Astroku 20 – how the harpist plays  = que la harpiste joue





English:

how the harpist plays
on harmonic strings
her cosmic ballad

français :

que la harpiste joue
des cordes harmoniques 
sa ballade cosmique

italiano:

suona l'arpista
sulle corde armoniche
la sua ballata cosmica

Corsican:

l'arpistu ghjoca
nantu à catene armoniche
a so balada còsmica

Catalan:

l’arpista juga
en cadenes harmòniques
la seva balada còsmica

portuguêse: 

o harpista toca
em cordas harmônicas
sua balada cósmica

Basque:

harpistak jotzen du
kate harmonikoetan
bere balada kosmikoa

Deutsch:

Der Harfenist spielt
auf harmonischen Saiten
ihre kosmische Ballade

ancient languages:

Latin:

lyrae plectra 
percutiuntur astrorum
carmina

translation:

the lyre's astral strings
are plucked 
the astral songs

literally:

the lyre's strings of the stars
are plucked 
the songs of the stars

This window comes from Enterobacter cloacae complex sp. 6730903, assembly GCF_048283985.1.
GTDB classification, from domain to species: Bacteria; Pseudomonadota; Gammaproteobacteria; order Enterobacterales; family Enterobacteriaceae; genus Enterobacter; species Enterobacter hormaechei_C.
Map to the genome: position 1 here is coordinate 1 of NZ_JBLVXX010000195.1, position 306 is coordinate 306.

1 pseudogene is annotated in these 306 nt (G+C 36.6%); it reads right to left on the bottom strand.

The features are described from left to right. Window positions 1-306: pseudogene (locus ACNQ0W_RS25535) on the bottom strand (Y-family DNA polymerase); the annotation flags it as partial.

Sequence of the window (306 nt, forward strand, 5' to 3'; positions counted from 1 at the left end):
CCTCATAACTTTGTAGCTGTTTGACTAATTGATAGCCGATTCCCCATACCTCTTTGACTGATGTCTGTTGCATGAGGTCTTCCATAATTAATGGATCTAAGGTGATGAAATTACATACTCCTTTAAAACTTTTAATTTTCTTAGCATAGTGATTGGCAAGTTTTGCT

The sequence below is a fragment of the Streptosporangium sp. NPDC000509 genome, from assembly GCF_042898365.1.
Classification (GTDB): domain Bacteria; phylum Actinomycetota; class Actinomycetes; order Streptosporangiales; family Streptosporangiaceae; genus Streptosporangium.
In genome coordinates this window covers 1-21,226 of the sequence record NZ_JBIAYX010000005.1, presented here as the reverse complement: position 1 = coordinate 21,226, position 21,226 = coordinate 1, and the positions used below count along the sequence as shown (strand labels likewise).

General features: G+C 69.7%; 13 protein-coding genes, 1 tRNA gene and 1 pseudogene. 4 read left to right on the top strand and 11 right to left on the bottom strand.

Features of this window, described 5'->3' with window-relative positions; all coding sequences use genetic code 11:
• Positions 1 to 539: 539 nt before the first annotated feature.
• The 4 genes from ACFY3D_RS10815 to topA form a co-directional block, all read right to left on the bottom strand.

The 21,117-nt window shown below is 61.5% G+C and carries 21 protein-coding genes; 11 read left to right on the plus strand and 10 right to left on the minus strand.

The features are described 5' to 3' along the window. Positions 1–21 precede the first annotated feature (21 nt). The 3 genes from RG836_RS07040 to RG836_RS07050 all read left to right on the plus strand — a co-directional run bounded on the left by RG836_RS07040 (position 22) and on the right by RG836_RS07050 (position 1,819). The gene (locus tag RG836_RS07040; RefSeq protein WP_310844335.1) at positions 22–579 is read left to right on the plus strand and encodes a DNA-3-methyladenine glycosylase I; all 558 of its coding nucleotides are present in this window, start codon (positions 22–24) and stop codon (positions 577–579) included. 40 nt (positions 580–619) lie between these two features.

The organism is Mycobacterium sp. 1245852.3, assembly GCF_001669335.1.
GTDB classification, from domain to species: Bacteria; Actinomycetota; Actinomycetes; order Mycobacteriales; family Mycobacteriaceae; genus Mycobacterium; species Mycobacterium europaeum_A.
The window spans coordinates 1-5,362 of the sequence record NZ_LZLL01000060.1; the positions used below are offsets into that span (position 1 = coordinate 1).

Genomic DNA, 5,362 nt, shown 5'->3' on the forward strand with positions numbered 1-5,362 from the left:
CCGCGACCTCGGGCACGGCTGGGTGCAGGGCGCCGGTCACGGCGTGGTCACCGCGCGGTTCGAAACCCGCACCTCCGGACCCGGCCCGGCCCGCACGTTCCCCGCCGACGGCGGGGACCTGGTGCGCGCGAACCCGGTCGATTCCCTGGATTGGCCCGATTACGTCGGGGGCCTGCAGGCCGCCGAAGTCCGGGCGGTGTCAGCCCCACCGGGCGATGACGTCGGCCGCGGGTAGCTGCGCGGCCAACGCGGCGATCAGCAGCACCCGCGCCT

The Latin is extremely subtle, insofar as the “astrorum” modifies both “plectra” and “carmina”, both of which are neuter. So the genitive plural “astrorum”. A compound modifier is a compound of two or more attributive words: that is, two or more words that collectively modify a noun or nouns.

Hittite:

arkamijalaš
shmauš siunesan asiuran
hasteraš ishamaiz 

translation:

the musician plays
the song of the love of the gods
for the stars 

If you speak or can read Italian or Portuguese, pronounce this astroku in Hittite as you would pronounce those languages, though the Portuguese bears a closer resemblance. 

Richard Vallance

© by Richard Vallance 2020

photo public domain/ domaine public Pixabay